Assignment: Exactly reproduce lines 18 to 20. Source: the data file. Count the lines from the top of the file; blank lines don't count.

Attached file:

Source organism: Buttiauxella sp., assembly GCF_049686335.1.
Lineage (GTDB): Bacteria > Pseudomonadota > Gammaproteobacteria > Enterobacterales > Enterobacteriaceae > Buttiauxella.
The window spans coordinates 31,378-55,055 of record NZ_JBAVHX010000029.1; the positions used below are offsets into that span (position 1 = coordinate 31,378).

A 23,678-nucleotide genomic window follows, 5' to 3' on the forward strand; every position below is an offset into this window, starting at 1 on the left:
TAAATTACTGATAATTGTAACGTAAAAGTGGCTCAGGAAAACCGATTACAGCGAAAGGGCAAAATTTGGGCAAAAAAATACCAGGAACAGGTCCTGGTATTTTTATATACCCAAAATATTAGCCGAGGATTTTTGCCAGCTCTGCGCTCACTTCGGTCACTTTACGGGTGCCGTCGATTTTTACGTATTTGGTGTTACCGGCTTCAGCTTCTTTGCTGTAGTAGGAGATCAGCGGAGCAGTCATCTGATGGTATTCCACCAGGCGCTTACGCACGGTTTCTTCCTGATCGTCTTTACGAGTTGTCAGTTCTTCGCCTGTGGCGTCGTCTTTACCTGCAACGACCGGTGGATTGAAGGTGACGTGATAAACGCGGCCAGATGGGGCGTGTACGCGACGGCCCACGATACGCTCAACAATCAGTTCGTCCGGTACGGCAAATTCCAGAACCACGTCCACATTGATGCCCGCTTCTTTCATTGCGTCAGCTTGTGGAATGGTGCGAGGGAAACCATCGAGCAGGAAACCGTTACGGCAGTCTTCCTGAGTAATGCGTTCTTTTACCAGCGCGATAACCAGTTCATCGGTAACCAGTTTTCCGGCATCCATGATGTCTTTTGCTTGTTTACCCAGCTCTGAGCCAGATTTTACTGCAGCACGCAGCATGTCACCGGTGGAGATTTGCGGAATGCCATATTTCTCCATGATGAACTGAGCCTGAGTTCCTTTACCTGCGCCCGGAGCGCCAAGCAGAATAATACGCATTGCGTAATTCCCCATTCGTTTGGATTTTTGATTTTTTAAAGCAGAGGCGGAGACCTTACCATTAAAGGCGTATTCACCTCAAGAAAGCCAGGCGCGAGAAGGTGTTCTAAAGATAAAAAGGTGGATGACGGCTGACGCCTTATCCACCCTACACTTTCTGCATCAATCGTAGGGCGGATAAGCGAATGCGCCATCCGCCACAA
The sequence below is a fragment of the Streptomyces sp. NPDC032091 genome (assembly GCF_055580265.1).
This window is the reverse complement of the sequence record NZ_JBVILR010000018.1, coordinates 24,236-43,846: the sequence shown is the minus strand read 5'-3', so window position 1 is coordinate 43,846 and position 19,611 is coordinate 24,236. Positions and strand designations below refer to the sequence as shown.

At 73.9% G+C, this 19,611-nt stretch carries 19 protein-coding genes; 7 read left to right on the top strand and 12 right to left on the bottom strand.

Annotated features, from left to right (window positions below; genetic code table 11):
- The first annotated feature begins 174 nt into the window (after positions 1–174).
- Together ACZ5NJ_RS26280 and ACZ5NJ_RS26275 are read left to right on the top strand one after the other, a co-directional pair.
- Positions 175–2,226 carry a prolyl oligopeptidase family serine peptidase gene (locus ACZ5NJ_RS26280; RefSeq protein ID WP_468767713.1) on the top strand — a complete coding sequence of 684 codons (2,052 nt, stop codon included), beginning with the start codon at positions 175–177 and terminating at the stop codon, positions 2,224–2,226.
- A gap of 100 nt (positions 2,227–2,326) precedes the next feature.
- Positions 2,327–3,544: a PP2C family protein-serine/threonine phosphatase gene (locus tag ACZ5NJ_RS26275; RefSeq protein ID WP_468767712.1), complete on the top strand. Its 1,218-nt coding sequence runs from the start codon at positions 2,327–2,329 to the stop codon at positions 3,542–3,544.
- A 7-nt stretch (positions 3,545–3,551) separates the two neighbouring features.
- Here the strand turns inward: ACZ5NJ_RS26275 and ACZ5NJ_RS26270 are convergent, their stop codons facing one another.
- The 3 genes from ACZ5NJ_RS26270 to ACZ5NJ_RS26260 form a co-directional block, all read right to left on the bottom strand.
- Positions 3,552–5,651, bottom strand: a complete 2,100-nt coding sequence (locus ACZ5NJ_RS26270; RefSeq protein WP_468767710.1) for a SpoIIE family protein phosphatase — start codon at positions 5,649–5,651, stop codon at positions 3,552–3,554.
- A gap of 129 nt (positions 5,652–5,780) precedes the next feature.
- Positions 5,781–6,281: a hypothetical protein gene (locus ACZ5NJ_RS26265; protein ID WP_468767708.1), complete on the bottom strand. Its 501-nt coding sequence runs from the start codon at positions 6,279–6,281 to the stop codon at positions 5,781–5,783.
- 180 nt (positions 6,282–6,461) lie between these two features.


- Positions 3,552–5,651, bottom strand: a complete 2,100-nt coding sequence (locus ACZ5NJ_RS26270; RefSeq protein WP_468767710.1) for a SpoIIE family protein phosphatase — start codon at positions 5,649–5,651, stop codon at positions 3,552–3,554.
- A gap of 129 nt (positions 5,652–5,780) precedes the next feature.
- Positions 5,781–6,281: a hypothetical protein gene (locus ACZ5NJ_RS26265; protein ID WP_468767708.1), complete on the bottom strand. Its 501-nt coding sequence runs from the start codon at positions 6,279–6,281 to the stop codon at positions 5,781–5,783.